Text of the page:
Monday, 07 September 2021 15:22

Brodies - The Legal View - Needing to Raise Funds? Have you considered a sale and leaseback?

Colin MacLaren

With current market conditions putting a squeeze on cash and on investment it can be important to raise new money to help bolster the business. Raising that additional cash can sometimes be difficult. Here is a thought though.

Where a business owns its operating property, one option to raise additional working capital could be do a ‘sale and lease back’ of that property. In such an arrangement the business sells the property on the basis of immediately entering a new lease, and thereby delivering to the purchasers a ready-made investment producing rental income from the date of sale.

Assuming that there are spare funds available on such a sale (any existing loans on the property would be repaid as a part of the process), these can then be used by the business to invest further or to perhaps reduce bank or other debt.

Inevitably things will never be that simple, and there are a few issues that you will need to consider, such as:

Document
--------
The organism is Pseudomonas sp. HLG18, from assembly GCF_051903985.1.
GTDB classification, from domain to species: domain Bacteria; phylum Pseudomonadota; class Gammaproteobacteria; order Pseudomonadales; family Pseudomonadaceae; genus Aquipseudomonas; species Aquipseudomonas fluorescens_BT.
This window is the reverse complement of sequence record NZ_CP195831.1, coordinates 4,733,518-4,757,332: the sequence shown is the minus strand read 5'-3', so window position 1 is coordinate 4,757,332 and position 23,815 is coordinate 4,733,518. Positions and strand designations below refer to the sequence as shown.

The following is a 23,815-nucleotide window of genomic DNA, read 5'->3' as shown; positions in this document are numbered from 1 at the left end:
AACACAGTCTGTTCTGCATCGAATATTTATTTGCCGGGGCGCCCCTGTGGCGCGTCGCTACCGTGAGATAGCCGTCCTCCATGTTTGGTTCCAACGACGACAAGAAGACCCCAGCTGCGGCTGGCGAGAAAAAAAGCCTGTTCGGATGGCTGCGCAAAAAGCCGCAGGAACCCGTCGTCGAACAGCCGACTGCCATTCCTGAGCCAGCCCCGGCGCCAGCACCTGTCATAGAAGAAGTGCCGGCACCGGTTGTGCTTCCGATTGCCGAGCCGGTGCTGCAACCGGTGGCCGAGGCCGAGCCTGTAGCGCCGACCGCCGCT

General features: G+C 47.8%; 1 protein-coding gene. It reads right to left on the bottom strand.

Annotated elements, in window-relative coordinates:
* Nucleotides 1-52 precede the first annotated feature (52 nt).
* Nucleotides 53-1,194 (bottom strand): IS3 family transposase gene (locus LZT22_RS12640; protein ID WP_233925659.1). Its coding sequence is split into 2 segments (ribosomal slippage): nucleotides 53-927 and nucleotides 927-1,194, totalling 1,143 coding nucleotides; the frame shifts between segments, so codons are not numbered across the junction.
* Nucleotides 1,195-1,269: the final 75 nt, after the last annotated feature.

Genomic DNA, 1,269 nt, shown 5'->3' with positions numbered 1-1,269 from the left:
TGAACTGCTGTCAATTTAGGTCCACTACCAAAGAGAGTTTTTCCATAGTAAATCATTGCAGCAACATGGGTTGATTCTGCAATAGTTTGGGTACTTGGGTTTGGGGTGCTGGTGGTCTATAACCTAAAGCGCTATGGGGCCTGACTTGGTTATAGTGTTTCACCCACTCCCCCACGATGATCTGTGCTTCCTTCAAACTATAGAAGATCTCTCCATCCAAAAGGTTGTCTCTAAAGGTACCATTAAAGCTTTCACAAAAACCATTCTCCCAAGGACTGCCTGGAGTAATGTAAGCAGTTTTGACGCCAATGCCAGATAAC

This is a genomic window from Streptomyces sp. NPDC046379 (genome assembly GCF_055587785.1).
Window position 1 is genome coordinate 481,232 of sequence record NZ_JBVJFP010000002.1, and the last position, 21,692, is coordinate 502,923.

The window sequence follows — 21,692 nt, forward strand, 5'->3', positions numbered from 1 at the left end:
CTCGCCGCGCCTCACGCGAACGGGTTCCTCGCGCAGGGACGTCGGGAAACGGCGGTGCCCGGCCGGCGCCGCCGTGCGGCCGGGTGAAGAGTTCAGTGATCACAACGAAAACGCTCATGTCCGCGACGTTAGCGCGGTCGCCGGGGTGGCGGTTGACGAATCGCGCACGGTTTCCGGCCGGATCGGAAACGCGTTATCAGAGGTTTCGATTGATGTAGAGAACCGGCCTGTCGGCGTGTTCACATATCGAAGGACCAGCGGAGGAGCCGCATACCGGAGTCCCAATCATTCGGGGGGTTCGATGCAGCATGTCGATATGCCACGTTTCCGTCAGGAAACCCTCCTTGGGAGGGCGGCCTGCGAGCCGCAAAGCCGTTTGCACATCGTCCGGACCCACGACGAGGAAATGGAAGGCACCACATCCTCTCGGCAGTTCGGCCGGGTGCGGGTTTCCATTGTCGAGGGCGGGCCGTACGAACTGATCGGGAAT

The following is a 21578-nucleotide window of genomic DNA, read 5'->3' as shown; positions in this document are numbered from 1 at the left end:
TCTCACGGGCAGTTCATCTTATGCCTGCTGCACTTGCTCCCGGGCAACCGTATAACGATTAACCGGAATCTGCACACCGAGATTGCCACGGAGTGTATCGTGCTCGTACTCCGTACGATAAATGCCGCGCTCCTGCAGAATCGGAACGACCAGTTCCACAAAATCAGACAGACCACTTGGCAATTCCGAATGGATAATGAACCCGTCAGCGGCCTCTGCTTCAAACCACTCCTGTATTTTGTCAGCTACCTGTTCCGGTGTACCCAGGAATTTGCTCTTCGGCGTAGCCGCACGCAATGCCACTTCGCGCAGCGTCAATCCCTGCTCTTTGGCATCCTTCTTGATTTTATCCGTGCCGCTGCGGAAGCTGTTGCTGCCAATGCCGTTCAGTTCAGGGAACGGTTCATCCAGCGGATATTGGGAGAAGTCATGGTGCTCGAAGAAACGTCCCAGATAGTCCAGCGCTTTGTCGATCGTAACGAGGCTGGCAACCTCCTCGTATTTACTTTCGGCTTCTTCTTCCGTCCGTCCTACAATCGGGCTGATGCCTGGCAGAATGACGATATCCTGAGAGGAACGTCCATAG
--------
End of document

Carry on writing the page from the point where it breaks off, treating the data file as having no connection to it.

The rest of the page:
What are the tax implications?
What sort of returns would an investor demand from you as a tenant?
Will the rental obligations be more demanding on the cash flow?
What about the loss of control over repairs and renewals, can the business extend the premises at a later date, and if it’s sold can the business have an option to buy back later?
Can the property be acquired by the shareholders/directors pension structure? That at least might keep the asset in the “family”.

These are questions that must be considered and worked through but no one of which should necessarily prevent a sale and lease back transaction proceeding.

If additional cash is needed and the circumstances are right, a sale and leaseback should be considered and you should seek legal advice to assist in evaluating the options and the issues to help achieve the desired outcome.


Colin MacLaren is a Partner in the real estate team at Brodies LLP. You can contact Colin on 01224 392 251 or at Colin.MacLaren @ brodies.com.

If there are any topics you would like us to cover in future columns, please email us at legalview @ brodies.com.

The information in this article does not constitute any form of advice or recommendation by Brodies LLP and is not intended to be relied upon by you in making any specific decisions or taking (or refraining from taking) any action. If you wish us to give such advice, please contact the author.

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